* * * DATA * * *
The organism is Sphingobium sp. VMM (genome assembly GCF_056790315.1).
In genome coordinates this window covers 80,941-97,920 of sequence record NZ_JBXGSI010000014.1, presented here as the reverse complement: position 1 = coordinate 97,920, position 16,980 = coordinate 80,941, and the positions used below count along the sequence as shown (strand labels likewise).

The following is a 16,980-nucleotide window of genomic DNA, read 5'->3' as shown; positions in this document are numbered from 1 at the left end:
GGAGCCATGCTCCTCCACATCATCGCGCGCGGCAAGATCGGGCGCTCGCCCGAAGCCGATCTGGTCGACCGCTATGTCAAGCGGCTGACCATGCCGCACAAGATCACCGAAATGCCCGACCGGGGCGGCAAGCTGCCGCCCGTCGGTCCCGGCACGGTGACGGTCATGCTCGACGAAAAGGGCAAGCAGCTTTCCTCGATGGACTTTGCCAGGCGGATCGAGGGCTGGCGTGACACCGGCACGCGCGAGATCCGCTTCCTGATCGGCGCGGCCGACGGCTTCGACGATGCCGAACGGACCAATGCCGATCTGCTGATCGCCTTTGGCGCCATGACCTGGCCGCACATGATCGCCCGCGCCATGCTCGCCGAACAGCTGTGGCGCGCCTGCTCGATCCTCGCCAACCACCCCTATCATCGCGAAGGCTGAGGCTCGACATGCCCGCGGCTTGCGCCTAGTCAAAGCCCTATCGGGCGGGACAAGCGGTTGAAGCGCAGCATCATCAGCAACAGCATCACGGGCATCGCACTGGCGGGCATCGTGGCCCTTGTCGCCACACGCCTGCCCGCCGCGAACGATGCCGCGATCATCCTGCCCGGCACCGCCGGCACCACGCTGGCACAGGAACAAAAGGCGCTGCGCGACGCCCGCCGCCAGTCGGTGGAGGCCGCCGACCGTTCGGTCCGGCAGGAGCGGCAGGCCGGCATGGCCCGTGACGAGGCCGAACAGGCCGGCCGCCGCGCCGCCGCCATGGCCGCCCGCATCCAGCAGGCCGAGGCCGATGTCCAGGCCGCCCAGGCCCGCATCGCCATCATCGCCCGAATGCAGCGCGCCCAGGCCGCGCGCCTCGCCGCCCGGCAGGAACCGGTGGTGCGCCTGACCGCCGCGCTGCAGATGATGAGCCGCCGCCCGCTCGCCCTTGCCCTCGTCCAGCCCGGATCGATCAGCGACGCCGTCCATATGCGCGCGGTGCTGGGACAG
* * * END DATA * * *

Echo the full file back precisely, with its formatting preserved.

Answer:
The organism is Sphingobium sp. VMM (genome assembly GCF_056790315.1).
In genome coordinates this window covers 80,941-97,920 of sequence record NZ_JBXGSI010000014.1, presented here as the reverse complement: position 1 = coordinate 97,920, position 16,980 = coordinate 80,941, and the positions used below count along the sequence as shown (strand labels likewise).

The following is a 16,980-nucleotide window of genomic DNA, read 5'->3' as shown; positions in this document are numbered from 1 at the left end:
GGAGCCATGCTCCTCCACATCATCGCGCGCGGCAAGATCGGGCGCTCGCCCGAAGCCGATCTGGTCGACCGCTATGTCAAGCGGCTGACCATGCCGCACAAGATCACCGAAATGCCCGACCGGGGCGGCAAGCTGCCGCCCGTCGGTCCCGGCACGGTGACGGTCATGCTCGACGAAAAGGGCAAGCAGCTTTCCTCGATGGACTTTGCCAGGCGGATCGAGGGCTGGCGTGACACCGGCACGCGCGAGATCCGCTTCCTGATCGGCGCGGCCGACGGCTTCGACGATGCCGAACGGACCAATGCCGATCTGCTGATCGCCTTTGGCGCCATGACCTGGCCGCACATGATCGCCCGCGCCATGCTCGCCGAACAGCTGTGGCGCGCCTGCTCGATCCTCGCCAACCACCCCTATCATCGCGAAGGCTGAGGCTCGACATGCCCGCGGCTTGCGCCTAGTCAAAGCCCTATCGGGCGGGACAAGCGGTTGAAGCGCAGCATCATCAGCAACAGCATCACGGGCATCGCACTGGCGGGCATCGTGGCCCTTGTCGCCACACGCCTGCCCGCCGCGAACGATGCCGCGATCATCCTGCCCGGCACCGCCGGCACCACGCTGGCACAGGAACAAAAGGCGCTGCGCGACGCCCGCCGCCAGTCGGTGGAGGCCGCCGACCGTTCGGTCCGGCAGGAGCGGCAGGCCGGCATGGCCCGTGACGAGGCCGAACAGGCCGGCCGCCGCGCCGCCGCCATGGCCGCCCGCATCCAGCAGGCCGAGGCCGATGTCCAGGCCGCCCAGGCCCGCATCGCCATCATCGCCCGAATGCAGCGCGCCCAGGCCGCGCGCCTCGCCGCCCGGCAGGAACCGGTGGTGCGCCTGACCGCCGCGCTGCAGATGATGAGCCGCCGCCCGCTCGCCCTTGCCCTCGTCCAGCCCGGATCGATCAGCGACGCCGTCCATATGCGCGCGGTGCTGGGACAG